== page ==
NASA launches spacecraft to kick an asteroid off course

The DART, or Double Asteroid Redirection Test, is seen in the sky during the sunrise on November 23, 2021.

A test run should be needed to stop a giant space rock from wiping out life on Earth.

The DART is a real proof-of-concept experiment that was launched from a Space Force Base in California on Tuesday night.

Dimorphos is a "moonlet" that is around 525 feet wide and circling a larger asteroid called Didymos, which is about the size of two Statues of Liberty.

The closest point to Earth for the pair of rocks will be in the fall of 2022, when they are 6.8 million miles away.

The first of its kind, the $330 million project, is being led by NASA's top scientist, Thomas Zuburchen.

There is no threat to our home planet from the asteroids in question.

Near-Earth objects are asteroids and comets that approach our planet within 30 million miles.

The potential to level entire cities or regions with many times the energy of average nuclear bombs is what NASA's Planetary Defense Coordination Office is most interested in.

There are 10,000 known near-Earth asteroids, but none have a chance to hit in the next 100 years. Only about 40 percent of the asteroids have been found to date.

NASA's DART mission will attempt to crash a small craft into a mini-asteroid to see if it can change its trajectory to avoid potentially dangerous asteroids in the future.

15,000 mph kick.

A real world test is why planetary scientists want to use the results from labs to create models about how to divert an asteroid.

The DART probe, which is a box the size of a large fridge with limousine-sized solar panels on either side, will slam into Dimorphos at just over 15,000 miles an hour.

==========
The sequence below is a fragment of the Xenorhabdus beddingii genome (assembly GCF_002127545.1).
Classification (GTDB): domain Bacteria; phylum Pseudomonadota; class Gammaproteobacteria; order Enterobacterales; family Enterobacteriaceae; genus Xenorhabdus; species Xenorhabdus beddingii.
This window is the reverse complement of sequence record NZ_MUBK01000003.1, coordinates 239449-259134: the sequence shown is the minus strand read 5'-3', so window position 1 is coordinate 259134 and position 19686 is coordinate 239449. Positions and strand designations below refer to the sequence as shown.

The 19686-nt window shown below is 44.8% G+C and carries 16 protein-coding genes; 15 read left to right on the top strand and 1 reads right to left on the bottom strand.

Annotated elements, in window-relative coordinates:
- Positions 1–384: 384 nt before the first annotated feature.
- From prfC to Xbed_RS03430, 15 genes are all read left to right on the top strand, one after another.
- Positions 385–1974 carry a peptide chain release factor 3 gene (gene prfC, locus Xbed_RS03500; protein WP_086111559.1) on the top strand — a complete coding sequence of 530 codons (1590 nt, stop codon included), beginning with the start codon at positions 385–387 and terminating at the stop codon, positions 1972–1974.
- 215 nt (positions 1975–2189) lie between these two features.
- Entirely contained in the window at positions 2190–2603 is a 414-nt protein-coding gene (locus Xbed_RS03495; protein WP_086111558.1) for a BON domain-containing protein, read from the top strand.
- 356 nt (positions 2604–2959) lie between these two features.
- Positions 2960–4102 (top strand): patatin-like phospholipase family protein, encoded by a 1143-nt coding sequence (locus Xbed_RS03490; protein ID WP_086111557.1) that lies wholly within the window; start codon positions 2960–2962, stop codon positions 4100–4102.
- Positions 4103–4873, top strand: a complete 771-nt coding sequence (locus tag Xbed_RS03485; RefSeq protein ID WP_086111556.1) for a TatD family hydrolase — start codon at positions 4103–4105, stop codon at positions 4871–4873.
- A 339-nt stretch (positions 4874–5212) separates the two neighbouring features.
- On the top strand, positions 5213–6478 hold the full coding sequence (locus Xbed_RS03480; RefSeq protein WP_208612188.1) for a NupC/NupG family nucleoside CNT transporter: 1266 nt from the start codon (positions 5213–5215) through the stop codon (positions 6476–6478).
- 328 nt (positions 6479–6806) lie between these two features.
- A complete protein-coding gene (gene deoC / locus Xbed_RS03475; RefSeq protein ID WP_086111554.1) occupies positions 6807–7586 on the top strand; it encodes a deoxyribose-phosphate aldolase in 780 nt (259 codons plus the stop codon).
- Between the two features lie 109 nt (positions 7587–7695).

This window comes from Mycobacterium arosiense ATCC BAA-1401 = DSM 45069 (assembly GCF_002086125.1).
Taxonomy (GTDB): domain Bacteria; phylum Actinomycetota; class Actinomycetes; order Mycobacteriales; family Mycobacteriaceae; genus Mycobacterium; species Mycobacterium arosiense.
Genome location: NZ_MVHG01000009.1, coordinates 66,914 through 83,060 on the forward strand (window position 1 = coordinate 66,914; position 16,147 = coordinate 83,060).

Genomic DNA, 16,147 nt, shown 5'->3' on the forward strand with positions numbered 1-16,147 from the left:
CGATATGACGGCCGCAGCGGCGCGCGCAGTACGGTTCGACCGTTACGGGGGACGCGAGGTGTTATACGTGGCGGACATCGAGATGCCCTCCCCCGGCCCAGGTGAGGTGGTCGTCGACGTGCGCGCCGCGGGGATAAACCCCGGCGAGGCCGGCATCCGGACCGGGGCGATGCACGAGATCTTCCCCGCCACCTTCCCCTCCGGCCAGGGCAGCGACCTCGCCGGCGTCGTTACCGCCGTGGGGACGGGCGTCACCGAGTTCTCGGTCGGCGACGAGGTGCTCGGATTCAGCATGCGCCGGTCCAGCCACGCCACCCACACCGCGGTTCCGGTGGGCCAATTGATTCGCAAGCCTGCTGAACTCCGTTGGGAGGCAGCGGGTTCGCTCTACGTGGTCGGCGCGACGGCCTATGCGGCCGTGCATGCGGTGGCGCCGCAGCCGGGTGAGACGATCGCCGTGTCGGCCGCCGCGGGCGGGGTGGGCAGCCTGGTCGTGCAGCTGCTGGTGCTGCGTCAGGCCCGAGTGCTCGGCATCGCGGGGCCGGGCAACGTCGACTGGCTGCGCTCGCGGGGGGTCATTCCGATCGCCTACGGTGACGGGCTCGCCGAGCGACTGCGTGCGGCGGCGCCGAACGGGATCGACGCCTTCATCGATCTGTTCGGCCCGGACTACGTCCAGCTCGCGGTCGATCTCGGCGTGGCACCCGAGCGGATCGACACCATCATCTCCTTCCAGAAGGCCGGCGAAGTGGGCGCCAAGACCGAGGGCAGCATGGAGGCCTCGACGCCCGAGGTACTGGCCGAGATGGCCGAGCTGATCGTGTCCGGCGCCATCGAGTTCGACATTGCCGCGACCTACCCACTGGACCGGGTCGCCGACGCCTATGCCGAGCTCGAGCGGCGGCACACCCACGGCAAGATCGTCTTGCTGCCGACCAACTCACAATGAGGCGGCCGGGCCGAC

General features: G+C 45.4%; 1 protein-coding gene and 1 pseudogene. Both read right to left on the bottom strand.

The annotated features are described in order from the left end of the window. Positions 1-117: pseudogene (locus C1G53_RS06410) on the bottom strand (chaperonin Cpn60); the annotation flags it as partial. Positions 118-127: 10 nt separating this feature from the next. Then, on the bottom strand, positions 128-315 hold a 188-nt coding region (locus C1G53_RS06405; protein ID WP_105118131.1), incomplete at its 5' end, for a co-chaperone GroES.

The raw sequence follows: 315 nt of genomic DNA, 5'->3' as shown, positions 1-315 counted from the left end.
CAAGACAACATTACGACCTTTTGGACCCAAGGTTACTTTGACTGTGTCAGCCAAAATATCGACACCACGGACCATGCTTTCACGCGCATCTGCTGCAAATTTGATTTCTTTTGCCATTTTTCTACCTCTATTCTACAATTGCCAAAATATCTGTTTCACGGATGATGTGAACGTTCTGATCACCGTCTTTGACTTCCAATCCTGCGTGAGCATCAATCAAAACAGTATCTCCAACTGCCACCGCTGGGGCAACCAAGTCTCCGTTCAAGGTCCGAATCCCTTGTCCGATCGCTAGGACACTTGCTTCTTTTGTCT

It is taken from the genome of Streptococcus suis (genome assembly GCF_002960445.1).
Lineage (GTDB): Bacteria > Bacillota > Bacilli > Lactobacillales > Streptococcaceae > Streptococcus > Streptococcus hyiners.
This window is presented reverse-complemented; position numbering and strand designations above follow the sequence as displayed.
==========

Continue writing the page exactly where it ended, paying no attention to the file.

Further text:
The Didymos-Dimorphos system can be measured with telescopes on the Earth, so they are an ideal natural laboratory for the test.

The impact is scheduled to take place between September 26 and October 1, 2022, but their orbit never intersects our planet.

The current orbital period is 11 hours and 55 minutes, and the team expects the kick to shave 10 minutes off Dimorphos' orbit.

The moonlet's internal composition and porosity are unknown, so there is some uncertainty about how much energy will be transferred.

The more debris is generated, the more push will be given to Dimorphos.

Rivkin said that they find stuff they don't expect when they show up at asteroids.

The artist's illustration was obtained from NASA on November 4, 2021.

The Italian Space Agency's Light Italian CubeSat for the study of asteroids is one of the sophisticated instruments in the DART.

The trajectory of Didymos could be affected, but it would not change its course or endanger Earth.

Nuclear blasts.

The technique that is the most ready with current technology is thekinetic impactor, and it isn't the only way to divert an asteroid.

Other theories include flying a spaceship close to impart a small force.

In the films Armageddon and Deep Impact, a nuclear blast close by creates many more dangerous objects.

asteroids strike once every 20,000 years, according to scientists.

The asteroid that hit 66 million years ago led to the extinction of the dinosaurs, and it occurs every 100 to 200 million years.


The asteroid was retrieved from the news on November 23, 2021.

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